Can an Employer Take Your Lunch Break Out of Your Overtime?

Under federal law, your employer can make you work overtime with no advance notice.

Under federal law, your employer can make you work overtime with no advance notice.

Employers who make employees to work through unpaid meal or rest breaks are violating the federal Fair Labor Standards Act (FLSA). But federal law doesn’t prohibit your employer from requiring you to work during paid breaks, which don’t generally include lunch periods. Your employer may also legally require you to work overtime. Some states and labor-union contracts have their own rules and restrictions on overtime and work breaks.

Overtime

The FLSA requires your employer to pay you overtime if you’re eligible and work more than 40 hours in a week. Overtime pay is one and a half times your regular base wage for every additional hour you work beyond you normal schedule. The rule sometimes varies for first-responders, such as police and fire fighters, or health-care workers in hospitals and nursing homes. Overtime pay rates for working weekends or nights are usually negotiated between employers and employees, or their union representative.

Breaks

Federal law doesn’t require employers to provide meal or rest breaks. Employers do so at their own discretion or as part of a union’s collective-bargaining agreement. Truck drivers and airline pilots have mandatory breaks to prevent fatigue. Rest breaks are factored into the sum of overtime hours worked and are therefore what the FLSA calls “compensable.” Meal breaks, such as lunch and dinner, have a different function from rest breaks in the workplace and aren’t compensable under the law. However, if you take longer breaks than you’re allowed, your employer doesn’t have to factor the extra time into overtime hours. Rest breaks usually range from five to 20 minutes and lunch or dinner breaks are from 30 minutes to an hour.

Eligibility

Employees classified by the FLSA as "nonexempt” are eligible for overtime pay. Workers classified as “exempt” aren’t entitled to earn extra pay for additional work time. Professionals, executives, administrators and other “white-collar” workers are in this category, which also includes salespeople, newspaper deliverers and seamen. Exempts must earn at least $455 a week, perform managerial duties and make executive-level business decisions. They often need college degrees to do their jobs.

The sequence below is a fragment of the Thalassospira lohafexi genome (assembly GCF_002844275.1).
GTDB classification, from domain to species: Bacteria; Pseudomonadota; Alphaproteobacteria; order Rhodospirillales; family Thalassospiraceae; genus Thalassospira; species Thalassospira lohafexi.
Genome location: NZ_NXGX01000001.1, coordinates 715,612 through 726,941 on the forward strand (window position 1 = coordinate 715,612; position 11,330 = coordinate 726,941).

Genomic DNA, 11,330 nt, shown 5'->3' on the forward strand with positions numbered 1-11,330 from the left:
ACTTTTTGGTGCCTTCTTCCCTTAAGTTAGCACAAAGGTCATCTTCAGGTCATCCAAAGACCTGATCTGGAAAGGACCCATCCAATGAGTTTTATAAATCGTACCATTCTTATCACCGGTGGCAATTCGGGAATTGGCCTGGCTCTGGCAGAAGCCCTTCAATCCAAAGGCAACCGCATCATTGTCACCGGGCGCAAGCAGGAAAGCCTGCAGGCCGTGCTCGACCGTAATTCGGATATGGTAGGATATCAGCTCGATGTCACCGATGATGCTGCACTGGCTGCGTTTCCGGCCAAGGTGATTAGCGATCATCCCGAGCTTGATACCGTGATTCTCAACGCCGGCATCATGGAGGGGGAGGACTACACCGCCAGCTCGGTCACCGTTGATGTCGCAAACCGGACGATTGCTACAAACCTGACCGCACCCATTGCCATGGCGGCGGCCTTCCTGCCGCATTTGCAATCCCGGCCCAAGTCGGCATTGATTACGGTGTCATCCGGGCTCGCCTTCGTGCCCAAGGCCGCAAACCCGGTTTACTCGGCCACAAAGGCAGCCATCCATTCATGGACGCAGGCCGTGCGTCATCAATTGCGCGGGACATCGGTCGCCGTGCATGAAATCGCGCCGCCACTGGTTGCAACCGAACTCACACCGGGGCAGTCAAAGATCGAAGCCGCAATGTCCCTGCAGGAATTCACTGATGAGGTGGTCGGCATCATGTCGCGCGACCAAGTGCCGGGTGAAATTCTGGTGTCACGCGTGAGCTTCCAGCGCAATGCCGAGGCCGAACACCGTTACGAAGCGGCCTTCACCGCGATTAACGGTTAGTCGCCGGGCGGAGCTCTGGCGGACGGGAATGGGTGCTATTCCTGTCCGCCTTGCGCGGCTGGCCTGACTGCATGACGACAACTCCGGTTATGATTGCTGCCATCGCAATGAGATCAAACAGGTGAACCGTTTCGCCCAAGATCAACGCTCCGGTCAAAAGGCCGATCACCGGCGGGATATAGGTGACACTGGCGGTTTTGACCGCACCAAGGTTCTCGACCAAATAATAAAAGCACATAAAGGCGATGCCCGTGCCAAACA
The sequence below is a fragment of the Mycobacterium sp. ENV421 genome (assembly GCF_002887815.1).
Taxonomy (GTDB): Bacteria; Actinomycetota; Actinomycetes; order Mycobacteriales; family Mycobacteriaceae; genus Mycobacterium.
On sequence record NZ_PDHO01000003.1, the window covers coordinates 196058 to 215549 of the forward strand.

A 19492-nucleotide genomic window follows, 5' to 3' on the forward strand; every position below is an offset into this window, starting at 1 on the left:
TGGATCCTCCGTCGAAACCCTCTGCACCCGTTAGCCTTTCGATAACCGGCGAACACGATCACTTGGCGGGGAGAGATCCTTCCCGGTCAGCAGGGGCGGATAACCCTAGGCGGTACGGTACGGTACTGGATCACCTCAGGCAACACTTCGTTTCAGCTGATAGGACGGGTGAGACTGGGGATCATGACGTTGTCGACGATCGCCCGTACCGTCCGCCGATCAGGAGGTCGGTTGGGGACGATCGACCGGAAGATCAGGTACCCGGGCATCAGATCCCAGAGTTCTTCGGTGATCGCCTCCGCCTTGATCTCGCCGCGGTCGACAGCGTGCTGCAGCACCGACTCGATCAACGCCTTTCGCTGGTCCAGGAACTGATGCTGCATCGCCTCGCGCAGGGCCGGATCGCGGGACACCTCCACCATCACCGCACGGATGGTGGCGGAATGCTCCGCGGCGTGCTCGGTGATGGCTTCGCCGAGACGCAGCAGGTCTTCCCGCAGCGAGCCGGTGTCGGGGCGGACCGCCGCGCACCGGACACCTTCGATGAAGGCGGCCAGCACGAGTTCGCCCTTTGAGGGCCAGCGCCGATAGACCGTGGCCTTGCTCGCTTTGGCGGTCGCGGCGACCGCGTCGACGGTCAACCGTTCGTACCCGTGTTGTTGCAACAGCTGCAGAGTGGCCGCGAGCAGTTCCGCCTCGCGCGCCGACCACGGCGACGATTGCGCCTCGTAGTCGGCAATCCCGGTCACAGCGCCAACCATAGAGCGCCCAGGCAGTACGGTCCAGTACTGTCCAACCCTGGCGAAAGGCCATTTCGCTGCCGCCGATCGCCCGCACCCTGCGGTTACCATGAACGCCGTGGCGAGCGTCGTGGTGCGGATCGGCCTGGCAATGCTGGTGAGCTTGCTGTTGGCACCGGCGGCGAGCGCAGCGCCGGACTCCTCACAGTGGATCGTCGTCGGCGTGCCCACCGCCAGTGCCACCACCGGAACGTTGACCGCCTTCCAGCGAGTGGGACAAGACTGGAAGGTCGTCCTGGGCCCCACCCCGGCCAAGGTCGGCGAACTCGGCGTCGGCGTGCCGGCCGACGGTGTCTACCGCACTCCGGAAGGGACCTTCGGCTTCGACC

States

States generally have their own overtime and break laws. You have the right as an employee to protection under whichever laws are the most stringent, state or federal. Your state's classifications for overtime might differ from those in FLSA. You could be nonexempt under your state’s law but exempt under federal law. California and states with similar laws require employers to pay eligible workers overtime if they work more than eight hours a day, not just more than 40 hours a week. Report overtime violations to the nearest regional office of the U.S. Department of Labor’s (dol.gov) Wage and Hour Division or your state’s labor department. For questions, call the U.S. Department of Labor office at 317-232-2655 or your state’s labor department.

 

About the Author

Valerie Bolden-Barrett is a writer, editor and communication consultant specializing in best business practices, public policy, personal finance and career development. She is a former senior editor of national business publications covering management and finance, employment law, human resources, career development, and workplace issues and trends.

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